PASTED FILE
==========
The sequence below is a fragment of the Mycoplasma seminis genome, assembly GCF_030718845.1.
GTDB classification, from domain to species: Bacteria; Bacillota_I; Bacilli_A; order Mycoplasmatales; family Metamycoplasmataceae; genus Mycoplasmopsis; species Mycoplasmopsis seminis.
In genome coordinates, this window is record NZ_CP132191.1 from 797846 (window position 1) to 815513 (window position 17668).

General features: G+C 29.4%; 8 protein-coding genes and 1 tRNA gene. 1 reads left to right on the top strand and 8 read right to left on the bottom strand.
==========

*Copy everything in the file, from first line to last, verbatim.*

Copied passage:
The sequence below is a fragment of the Mycoplasma seminis genome, assembly GCF_030718845.1.
GTDB classification, from domain to species: Bacteria; Bacillota_I; Bacilli_A; order Mycoplasmatales; family Metamycoplasmataceae; genus Mycoplasmopsis; species Mycoplasmopsis seminis.
In genome coordinates, this window is record NZ_CP132191.1 from 797846 (window position 1) to 815513 (window position 17668).

General features: G+C 29.4%; 8 protein-coding genes and 1 tRNA gene. 1 reads left to right on the top strand and 8 read right to left on the bottom strand.